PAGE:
Art and design

Books

Culture

Environment

Fashion

Film

Life and style

Money

Music

Politics

Science

Technology

Travel

Television

US news

World news

Red Winter by Anneli Furmark review – small-town Maoist’s secret love affair

Anneli Furmark’s Red Winter has ‘the flavour of a thriller’
Anneli Furmark’s Red Winter has ‘the flavour of a thriller’.

Just about any subject can be interesting in the hands of the right artist or writer: glory lies in the telling, not the raw material. All the same, I was a bit surprised to find myself so utterly charmed by Red Winter by the Swedish cartoonist Anneli Furmark. Yes, at the heart of this graphic novel is a clandestine love affair, and yes, it comes with plenty of snow and subtly lit interiors. But it’s also a cold-eyed and occasionally chilling analysis of the ruthlessness, bullying and groupthink indulged in by a certain kind of small-time, small-town Marxist. It is, in other words, a book in which the difference between, say, the APK (a Swedish Leninist political party) and the SKP (which is, or was, Maoist) actually matters – at least to some of its characters.

The action takes place in an isolated and somewhat bleak town in the north of Sweden in the late 70s; the four-decade reign of the Social Democrats has just come to an end and across the country far-left parties are mobilising, hoping to overthrow capitalism (though naturally they seem not to be able to work together). Ulrik came here from the south, having been deployed by his party to spread the word, and spends his free time selling its newspaper in the street and attending endless meetings with his zealous comrades. But all is not going entirely to plan. Siv, the woman with whom he has fallen passionately in love, is not only a married mother of three some 14 years his senior, she also works – oh, the horror – for the youth wing of the local Social Democrats.

A page from Red Winter.
A page from Red Winter.

Both of them fear discovery: Siv has her husband and children to think about, not to mention her friends and neighbours in this close-knit community; Ulrik knows that his comrades would regard such a relationship as little more than sleeping with the enemy, even if he’s as careful as any spy not to allow his pillow talk to touch on politics. But they also dream of running away together, and perhaps it’s this that, in the end, draws the attention of Siv’s suspicious daughter Marita, and of Ralf, the most horribly devout member of Ulrik’s Maoist chapter. Even when they’re present, these two seem somehow to be elsewhere.

Furmark makes the most of this narrative tension: at moments, her comic has the flavour of a thriller. But she’s also a wonderfully lyrical cartoonist. When Siv speaks of love, it’s akin to poetry; when Marita goes out to play, she enters the enchanted forest of her own imagination. Best of all, though, are her gorgeous watercolours, which utilise blue and orange – ice and fire – to such marvellous effect. Something about her depiction of this subarctic region, where in the winter the sun struggles to rise, brings to mind the forested landscapes of Tove Jansson. Cosy as her kitchens and bedrooms are, outside is a dangerous realm. Here, the winter nights will always be too long, for lovers and leftists alike.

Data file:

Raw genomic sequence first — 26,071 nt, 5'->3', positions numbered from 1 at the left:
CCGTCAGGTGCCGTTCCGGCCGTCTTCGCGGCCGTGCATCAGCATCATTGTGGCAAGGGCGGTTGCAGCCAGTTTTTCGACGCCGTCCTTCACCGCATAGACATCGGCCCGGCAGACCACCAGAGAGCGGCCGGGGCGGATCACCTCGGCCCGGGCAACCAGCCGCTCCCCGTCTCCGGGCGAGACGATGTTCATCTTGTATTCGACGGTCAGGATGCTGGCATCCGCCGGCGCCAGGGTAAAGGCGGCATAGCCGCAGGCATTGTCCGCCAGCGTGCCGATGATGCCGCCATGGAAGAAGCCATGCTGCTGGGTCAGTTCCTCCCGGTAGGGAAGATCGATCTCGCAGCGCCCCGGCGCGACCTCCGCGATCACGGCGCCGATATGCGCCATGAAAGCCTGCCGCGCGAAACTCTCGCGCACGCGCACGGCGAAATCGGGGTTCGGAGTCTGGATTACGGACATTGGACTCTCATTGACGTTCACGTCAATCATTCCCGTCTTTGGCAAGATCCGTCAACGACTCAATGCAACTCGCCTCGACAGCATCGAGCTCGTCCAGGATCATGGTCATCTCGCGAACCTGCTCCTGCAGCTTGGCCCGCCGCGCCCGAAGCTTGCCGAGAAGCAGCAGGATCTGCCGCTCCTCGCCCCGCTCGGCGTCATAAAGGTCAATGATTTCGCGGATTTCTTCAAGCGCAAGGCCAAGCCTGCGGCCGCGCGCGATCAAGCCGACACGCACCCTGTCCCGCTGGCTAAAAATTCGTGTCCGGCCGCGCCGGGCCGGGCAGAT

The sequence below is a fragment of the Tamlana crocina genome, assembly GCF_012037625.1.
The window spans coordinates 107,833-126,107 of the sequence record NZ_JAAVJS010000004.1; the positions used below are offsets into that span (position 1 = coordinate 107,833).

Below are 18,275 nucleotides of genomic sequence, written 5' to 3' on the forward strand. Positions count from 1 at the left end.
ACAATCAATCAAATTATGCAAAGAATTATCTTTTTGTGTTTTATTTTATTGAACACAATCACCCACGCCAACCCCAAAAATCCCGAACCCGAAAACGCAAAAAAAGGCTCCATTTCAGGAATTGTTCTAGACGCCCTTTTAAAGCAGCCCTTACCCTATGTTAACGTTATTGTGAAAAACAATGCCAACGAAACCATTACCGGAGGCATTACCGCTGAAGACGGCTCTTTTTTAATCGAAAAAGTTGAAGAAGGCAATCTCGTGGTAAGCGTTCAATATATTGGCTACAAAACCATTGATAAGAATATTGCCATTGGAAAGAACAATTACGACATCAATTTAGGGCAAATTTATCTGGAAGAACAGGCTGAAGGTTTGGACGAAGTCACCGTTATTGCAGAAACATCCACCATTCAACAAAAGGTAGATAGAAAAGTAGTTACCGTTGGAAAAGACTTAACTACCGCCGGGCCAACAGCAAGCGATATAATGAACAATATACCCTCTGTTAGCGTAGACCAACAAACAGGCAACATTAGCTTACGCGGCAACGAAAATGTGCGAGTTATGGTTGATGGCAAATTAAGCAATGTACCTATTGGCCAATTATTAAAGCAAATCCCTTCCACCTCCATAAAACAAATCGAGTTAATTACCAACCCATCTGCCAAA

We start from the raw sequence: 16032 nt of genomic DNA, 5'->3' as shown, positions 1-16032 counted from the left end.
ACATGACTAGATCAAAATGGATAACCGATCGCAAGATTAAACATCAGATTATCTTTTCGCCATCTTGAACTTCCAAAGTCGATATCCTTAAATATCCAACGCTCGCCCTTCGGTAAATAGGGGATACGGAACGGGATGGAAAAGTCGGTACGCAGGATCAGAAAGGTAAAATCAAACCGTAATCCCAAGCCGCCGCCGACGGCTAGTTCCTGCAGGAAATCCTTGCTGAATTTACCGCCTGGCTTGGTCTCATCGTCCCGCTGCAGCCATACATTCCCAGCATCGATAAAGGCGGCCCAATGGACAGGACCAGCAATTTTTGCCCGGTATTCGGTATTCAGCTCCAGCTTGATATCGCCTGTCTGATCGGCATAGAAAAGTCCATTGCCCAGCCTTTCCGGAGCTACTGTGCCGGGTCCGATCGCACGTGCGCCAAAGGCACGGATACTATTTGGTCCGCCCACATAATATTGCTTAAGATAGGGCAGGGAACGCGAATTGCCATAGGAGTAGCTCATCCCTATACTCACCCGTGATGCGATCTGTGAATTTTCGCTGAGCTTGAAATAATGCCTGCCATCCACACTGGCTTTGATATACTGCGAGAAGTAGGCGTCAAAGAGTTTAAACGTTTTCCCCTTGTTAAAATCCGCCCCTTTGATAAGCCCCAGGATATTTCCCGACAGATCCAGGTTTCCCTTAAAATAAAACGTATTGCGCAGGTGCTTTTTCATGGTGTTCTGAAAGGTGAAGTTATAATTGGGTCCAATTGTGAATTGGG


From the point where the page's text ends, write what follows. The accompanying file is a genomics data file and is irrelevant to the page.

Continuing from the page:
• Red Winter by Anneli Furmark is published by Drawn & Quarterly (£16.99). To order a copy for £14.44 go to guardianbookshop.com or call 0330 333 6846. Free UK p&p over £10, online orders only. Phone orders min p&p of £1.99

This article titled "Red Winter by Anneli Furmark review – small-town Maoist’s secret love affair" was written by Rachel Cooke, for The Observer on Tuesday 6 February 2018 07.00am

Books

Only half of pre-school children being read to daily, UK study finds

The proportion of toddlers being read to every day has dropped by a fifth over the last five years,… Read more

Sex, jealousy and gender: Daphne du Maurier’s Rebecca 80 years on

In 1937, a young army wife sat at her typewriter in a rented house in Alexandria, Egypt. She wasn’t… Read more

Nefertiti’s Face by Joyce Tyldesley review – the creation of an Ancient Egyptian icon

Even with her blinded left eye, Nefertiti has come to epitomise female perfection. Uncannily… Read more

The Wife’s Tale by Aida Edemariam review – portrait of a mother goddess

In this elegant account, Aida Edemariam has sketched her grandmother’s life in an Ethiopia that… Read more

The many tongues of Lost in Books, the only bookstore in Fairfield

Walking into Lost in Books is a little like walking into a daydream. Models of hot air balloons… Read more

Skin in the Game by Nassim Nicholas Taleb review – how risk should be shared

Skin in the Game is Nassim Nicholas Taleb’s fifth book. He presents it sometimes as part of a… Read more

Rainsongs by Sue Hubbard review – healing and loss

Landscape and seascape are central to poet Sue Hubbard’s elegiac story of loss and valediction.… Read more

What's the difference between a troll and a sockpuppet?

The latest in the story of Russian meddling in last year’s US election is that the Russians ran a… Read more

Marvel comics' Fresh Start looks like a return to old cliches

Another year, another relaunch at Marvel comics: on Tuesday, it was announced that it is revamping… Read more

Inglorious Empire by Shashi Tharoor review – what the British did to India

A 2014 poll in the UK found that 59% of people thought the British empire was something to be proud… Read more